The game does have several keys, already chronicled by and reporters.

More important than most

Lovie Smith has had only one unbeaten November, in 2005 with Kyle Orton as his quarterback. With a win over Philadelphia his Bears will finish this November with a 4-0 mark.

More important, they will log a crucial win over an NFC opponent, one that well could factor into a post-season tiebreaker scenario with the Bears.

The matchup here becomes particularly intriguing because the Eagles are No. 2 in the NFL scoring 28.4 points per game; the Bears are tied for No. 1 allowing barely half that, 14.6 points per game. The Eagles have scored fewer than 20 points in only two games this season. The Bears have allowed as many as 20 just twice (Dallas, Seattle).

Theyre definitely one of the best defenses in the league, if not the best, Vick said. I dont want to offend anybody else around the league but this group is a great group of guys who play together, play fast, play hard, and you can tell theyve jelled together and play with a tremendous amount of confidence. I see why theyve been able to have the success theyve had.

John "Moon" Mullin is's Bears Insider, and appears regularly on Bears Postgame Live and Chicago Tribune Live. Follow Moon on Twitter for up-to-the-minute Bears information.

Bears training camp preview: Three burning questions for the offensive line

Bears training camp preview: Three burning questions for the offensive line

With training camp starting next week, CSN Chicago’s Chris Boden and JJ Stankevitz are looking at three burning questions for each of the Bears’ position groups heading into Bourbonnais. Friday's unit: the offensive line. 

1. Will Kyle Long and Josh Sitton flip spots, and will it be effective?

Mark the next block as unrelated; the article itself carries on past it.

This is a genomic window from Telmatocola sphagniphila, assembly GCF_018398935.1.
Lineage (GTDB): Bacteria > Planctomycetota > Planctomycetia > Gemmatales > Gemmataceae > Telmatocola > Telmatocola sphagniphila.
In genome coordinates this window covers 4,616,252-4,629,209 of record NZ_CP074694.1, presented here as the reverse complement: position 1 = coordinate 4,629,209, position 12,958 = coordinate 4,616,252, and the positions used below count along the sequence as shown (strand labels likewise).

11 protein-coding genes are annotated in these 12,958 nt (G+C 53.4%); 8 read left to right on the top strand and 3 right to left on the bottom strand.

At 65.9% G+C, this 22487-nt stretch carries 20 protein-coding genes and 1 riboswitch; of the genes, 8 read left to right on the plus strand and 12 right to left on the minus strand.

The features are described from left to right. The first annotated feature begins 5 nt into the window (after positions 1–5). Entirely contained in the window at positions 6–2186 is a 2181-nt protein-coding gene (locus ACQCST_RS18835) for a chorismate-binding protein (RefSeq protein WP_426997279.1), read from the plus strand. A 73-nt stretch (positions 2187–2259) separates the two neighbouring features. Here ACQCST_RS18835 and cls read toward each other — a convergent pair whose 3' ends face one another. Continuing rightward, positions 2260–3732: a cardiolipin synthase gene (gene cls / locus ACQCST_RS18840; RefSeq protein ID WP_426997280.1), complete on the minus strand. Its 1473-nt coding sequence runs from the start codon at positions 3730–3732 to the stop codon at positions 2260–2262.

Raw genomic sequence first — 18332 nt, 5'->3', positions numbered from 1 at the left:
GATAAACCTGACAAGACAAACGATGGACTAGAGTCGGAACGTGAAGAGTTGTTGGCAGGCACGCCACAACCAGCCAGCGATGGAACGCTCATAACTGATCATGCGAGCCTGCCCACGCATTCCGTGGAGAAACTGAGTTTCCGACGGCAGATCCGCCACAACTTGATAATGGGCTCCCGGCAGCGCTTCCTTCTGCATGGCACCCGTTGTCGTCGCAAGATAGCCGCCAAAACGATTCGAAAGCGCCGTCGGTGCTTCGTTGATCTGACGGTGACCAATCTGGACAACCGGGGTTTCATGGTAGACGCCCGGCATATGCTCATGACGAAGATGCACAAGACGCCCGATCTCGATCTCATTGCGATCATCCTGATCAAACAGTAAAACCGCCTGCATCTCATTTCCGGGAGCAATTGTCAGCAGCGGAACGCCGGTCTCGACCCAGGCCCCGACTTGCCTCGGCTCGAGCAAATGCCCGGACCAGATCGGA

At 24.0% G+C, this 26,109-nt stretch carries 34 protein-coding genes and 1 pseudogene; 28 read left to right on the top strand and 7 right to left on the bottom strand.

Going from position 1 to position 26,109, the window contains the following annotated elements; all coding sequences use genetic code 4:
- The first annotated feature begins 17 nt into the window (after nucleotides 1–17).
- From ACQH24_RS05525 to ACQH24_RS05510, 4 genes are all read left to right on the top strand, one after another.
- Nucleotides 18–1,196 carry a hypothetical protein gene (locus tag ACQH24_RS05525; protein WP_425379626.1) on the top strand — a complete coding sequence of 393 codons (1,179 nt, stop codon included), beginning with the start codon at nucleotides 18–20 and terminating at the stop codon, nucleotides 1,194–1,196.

One of the more intriguing storylines to come out of the Bears’ offseason program was the possibility of a Kyle Long-Josh Sitton guard swap, with Long moving from right to left and Sitton to left to right. The prevailing wisdom is that Long’s athleticism would be better suited for the pulls needed at left guard, while Sitton has made Pro Bowls at both positions. But is it prudent for the Bears to make this switch with Long still recovering from November ankle surgery and some nasty complications that came after it? He’s shown he’s skilled enough to already make one position switch on the offensive line (from right tackle to right guard), so there’s no reason to doubt he couldn’t handle another so long as he’s healthy. We’ll see where he is next week. 

“You want flexibility,” coach John Fox said. “You don’t want as much flexibility as we had to use a year ago because we had to play so many guys due to injury. But we’re messing around with (Sitton) and Kyle both playing opposite sides, whether one’s on the left, one’s on the right. We’ll get those looks in camp, we got plenty of time.”

2. Can Charles Leno Jr. capitalize on a contract year?

Leno has been a pleasant surprise given the low expectations usually set for seventh-round picks. He started every game in 2016, checking off an important box for John Fox — reliability. Whether Leno can be more than a reliable player at left tackle, though, remains to be seen (if the Bears thought he were, wouldn’t they have signed him to an extension by now?). He has one more training camp and 16 games to prove he’s worthy of a deal to be the Bears (or someone else’s) left tackle of the future. Otherwise, the Bears may look to a 2018 draft class rich in tackles led by Texas’ Connor Williams and Notre Dame’s Mike McGlinchey. 

“I know if I take care of my business out here, everything else will take care of itself,” Leno said.